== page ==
In giving food to other beings and species we maintain conditions for our own food security. In feeding earthworms we feed ourselves. In feeding cows, we feed the soil, and in providing food for the soil, we provide food for humans. This worldview of abundance is based on sharing and on a deep awareness of humans as members of the earth family. This awareness that in impoverishing other beings, we impoverish ourselves and in nourishing other beings, we nourish ourselves is the real basis of sustainability.

I personally am committed to feeling and believing that the smallest of species and the smallest of people have as much a right to live on this planet with dignity as the most powerful corporation and the most powerful individual.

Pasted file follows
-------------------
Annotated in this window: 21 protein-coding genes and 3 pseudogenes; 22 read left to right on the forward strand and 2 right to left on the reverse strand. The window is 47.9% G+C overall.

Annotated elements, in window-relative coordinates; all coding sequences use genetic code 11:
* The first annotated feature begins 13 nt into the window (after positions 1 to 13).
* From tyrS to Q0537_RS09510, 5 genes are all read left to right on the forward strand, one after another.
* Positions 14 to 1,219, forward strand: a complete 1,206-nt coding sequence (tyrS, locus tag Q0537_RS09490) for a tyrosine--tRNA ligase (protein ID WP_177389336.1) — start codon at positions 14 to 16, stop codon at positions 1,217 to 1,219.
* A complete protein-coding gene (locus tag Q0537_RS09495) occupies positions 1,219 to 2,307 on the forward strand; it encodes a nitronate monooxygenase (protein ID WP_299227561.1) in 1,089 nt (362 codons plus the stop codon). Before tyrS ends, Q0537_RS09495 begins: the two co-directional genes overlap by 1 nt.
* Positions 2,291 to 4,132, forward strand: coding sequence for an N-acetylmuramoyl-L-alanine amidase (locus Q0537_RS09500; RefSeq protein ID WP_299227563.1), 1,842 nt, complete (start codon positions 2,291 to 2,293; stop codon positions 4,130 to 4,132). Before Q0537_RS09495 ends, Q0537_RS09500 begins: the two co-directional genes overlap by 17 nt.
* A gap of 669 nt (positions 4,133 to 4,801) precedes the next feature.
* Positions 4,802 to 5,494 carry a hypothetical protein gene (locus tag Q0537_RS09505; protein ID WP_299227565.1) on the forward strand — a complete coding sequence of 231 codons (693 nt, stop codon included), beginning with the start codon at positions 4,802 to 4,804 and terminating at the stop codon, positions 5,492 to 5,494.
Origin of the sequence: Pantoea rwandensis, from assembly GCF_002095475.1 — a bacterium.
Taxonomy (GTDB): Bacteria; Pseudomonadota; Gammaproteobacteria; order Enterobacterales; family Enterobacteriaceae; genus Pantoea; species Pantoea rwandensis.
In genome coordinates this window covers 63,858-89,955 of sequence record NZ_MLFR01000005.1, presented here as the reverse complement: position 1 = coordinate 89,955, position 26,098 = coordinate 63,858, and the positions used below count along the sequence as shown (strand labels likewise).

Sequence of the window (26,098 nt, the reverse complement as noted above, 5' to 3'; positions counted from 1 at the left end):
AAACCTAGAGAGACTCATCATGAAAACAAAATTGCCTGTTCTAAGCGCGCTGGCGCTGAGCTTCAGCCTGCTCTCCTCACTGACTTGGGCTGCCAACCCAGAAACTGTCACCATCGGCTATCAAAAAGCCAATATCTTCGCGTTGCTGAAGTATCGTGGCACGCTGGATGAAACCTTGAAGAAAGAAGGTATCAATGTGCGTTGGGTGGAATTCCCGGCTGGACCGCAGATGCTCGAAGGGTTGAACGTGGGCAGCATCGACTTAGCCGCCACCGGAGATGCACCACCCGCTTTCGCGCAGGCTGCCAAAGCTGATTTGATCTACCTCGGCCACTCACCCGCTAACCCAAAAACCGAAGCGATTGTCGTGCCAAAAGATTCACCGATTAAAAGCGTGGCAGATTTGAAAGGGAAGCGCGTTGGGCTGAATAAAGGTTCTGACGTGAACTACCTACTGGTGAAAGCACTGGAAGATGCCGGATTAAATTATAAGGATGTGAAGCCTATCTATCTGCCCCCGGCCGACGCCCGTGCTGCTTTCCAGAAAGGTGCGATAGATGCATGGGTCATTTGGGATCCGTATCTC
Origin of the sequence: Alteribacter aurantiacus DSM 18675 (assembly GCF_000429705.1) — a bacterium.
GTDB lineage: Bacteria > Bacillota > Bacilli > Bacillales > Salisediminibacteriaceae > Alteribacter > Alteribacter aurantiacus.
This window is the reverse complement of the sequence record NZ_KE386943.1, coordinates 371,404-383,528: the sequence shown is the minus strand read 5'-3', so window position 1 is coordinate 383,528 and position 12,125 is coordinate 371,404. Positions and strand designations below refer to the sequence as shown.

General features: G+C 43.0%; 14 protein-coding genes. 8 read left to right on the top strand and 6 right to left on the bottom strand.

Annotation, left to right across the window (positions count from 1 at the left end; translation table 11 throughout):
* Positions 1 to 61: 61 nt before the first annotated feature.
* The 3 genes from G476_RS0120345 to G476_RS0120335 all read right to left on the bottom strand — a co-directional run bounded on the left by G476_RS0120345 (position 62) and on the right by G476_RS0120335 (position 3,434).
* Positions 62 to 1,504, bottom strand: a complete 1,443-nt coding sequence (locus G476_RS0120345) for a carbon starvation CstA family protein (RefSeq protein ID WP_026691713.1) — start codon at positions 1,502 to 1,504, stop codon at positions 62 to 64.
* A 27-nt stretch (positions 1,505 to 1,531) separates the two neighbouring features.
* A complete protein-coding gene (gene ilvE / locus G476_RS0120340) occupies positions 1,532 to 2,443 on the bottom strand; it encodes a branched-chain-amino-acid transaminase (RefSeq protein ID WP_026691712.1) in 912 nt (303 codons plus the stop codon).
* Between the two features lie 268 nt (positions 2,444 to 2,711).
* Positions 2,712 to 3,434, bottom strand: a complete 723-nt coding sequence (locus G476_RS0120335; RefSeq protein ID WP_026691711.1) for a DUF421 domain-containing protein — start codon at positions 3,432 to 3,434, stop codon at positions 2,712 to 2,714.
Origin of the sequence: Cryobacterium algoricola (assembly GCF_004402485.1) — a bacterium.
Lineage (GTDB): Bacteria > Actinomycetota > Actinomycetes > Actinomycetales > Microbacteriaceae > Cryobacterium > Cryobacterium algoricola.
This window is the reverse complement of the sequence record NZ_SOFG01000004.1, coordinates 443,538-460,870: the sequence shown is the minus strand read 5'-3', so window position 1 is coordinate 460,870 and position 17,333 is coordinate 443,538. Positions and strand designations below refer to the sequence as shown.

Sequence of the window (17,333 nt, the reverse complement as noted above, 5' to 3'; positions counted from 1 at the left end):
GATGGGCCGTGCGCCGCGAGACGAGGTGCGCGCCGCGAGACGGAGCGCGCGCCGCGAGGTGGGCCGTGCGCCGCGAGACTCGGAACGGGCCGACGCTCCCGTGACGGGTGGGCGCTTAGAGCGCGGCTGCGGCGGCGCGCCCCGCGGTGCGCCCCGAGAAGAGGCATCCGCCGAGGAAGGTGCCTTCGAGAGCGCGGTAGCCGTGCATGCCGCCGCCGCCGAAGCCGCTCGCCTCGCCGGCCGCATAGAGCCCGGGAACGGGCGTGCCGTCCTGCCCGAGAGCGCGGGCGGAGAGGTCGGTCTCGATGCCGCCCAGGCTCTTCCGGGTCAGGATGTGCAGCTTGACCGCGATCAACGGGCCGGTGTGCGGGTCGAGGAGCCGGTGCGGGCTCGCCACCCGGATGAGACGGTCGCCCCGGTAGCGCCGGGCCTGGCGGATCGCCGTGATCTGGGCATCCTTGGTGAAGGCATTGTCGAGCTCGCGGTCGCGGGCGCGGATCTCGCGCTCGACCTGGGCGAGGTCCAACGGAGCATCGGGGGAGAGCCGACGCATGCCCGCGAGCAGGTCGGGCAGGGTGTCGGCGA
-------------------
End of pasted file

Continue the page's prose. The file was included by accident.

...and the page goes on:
Zeb Phibbs from Britain says eating meat has got a lot to answer for. 70% of everything grown is used to feed animals which are then killed to feed us. Use the land grow food directly for people and we can easily feed everyone. Being Vegan is easy - completely cruelty free and sustainable. What more do you need?